Students' manifesto seeks good governance
“It was summer in 2004. It is summer now,” former External Affairs Minister S M Krishna said answering a question on the current situation in the State on Sunday, kickstarting his campaign. Krishna is not the only politician who exhibits what students term “a callous attitude”. He is just an example.
“Politicians must retire at 60,” a manifesto, prepared by students from various colleges in City, Tumkur and Kolar, demands.
“It is important to become more active. The responsibility to keep India’s democracy intact rests in us, the public,” Ritika S Rao from Maharani Lakshmi Ammani College said, explaining the reasons for her association in the process of preparing the manifesto.
Stop violence against the marginalised, improve quality of education, give a stable government that can improve economic stability, are among slogans in their manifesto, which will be submitted to various political parties in fray for the forthcoming elections in the State. In a stark difference between the manifestos of political parties, the students’ manifesto, is a reflection of serious homework and research.
“We have been saddened by the actions and behaviour of the political class, this is an attempt on our part to make a difference,” C J Ravikumar, student of HIMS College, Tumkur, said.
Stating that politics has been converted into a business and not a public service, the students, in their manifesto have pointed out: “While prices of essential commodities have risen, people are made to buy more and more consumer goods.”
“Education has been commercialised with the creation of private universities, self-financing courses in colleges, impetus to starting of private and international schools and withdrawal of grant-in-aid to schools and colleges. Education is fast becoming a commodity beyond the means of average families.”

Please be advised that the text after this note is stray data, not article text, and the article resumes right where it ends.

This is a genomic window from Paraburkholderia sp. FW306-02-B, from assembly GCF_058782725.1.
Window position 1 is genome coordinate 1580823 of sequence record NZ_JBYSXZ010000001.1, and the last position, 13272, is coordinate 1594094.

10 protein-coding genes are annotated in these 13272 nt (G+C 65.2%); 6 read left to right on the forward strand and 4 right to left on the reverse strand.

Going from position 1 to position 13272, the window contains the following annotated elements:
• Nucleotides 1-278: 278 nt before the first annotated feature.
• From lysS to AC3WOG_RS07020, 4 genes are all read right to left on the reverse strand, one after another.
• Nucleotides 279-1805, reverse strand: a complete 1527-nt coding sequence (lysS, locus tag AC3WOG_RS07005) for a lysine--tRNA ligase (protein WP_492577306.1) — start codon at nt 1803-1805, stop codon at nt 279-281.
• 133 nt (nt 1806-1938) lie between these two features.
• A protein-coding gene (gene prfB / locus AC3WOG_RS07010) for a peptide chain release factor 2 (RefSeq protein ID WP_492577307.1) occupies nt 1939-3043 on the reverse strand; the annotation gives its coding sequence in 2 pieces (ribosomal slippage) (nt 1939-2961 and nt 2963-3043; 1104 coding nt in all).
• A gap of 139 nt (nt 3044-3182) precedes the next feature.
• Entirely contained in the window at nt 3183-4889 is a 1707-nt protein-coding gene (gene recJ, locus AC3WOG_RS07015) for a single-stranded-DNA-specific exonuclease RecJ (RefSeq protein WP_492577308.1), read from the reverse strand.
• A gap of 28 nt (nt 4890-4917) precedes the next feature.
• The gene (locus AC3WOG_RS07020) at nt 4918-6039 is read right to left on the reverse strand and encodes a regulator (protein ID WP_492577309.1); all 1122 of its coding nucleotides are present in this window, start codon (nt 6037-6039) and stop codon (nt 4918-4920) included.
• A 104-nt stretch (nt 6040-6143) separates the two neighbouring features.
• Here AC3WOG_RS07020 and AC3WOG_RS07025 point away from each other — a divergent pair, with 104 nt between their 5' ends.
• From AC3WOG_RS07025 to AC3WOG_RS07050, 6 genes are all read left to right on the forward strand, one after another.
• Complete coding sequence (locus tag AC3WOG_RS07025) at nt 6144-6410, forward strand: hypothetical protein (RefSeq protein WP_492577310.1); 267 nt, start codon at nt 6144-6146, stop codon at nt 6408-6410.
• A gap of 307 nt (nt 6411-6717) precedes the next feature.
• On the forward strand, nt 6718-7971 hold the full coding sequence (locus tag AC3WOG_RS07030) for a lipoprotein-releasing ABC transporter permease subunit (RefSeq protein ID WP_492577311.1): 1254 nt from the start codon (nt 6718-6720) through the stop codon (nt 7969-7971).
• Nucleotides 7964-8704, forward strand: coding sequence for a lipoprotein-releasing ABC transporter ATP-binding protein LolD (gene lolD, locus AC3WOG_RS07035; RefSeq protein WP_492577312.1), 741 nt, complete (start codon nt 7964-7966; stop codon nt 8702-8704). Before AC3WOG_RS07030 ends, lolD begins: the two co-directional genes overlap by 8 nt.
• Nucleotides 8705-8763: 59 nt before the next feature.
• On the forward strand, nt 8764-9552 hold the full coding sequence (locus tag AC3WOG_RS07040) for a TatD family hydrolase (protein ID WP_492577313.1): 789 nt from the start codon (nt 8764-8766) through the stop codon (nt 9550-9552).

Stating that politics in the State has been most divisive, the manifesto said: “The State had seen three chief ministers in five years with caste playing a decisive role in all appointments at the political level.
“Secularism was attacked and aggressive attempts made to transform the State into communal one.”
The students also expressed their discontent over the opposition parties being mute spectators to the ‘communal agenda of the BJP in the last five years’.
“Instead of challenging the party, all of them silently watched when places of worship were attacked, women’s self-respect was harmed, minorities were assaulted, dalits were humiliated. There was no articulate opposition on imposition of dress code, restrictions on rights of women, curtailment of rights for free expression, violation on the right to food of communities, attack on media and secular fabric of the State.”
“We belong to no political party. We would like to contribute to the political process in the State. We desire better governance. We want candidates who are contesting in the elections to serve the poor and the downtrodden and work towards eradication of poverty.”
The students want all parties to work towards creation of a human community based on solidarity and concern.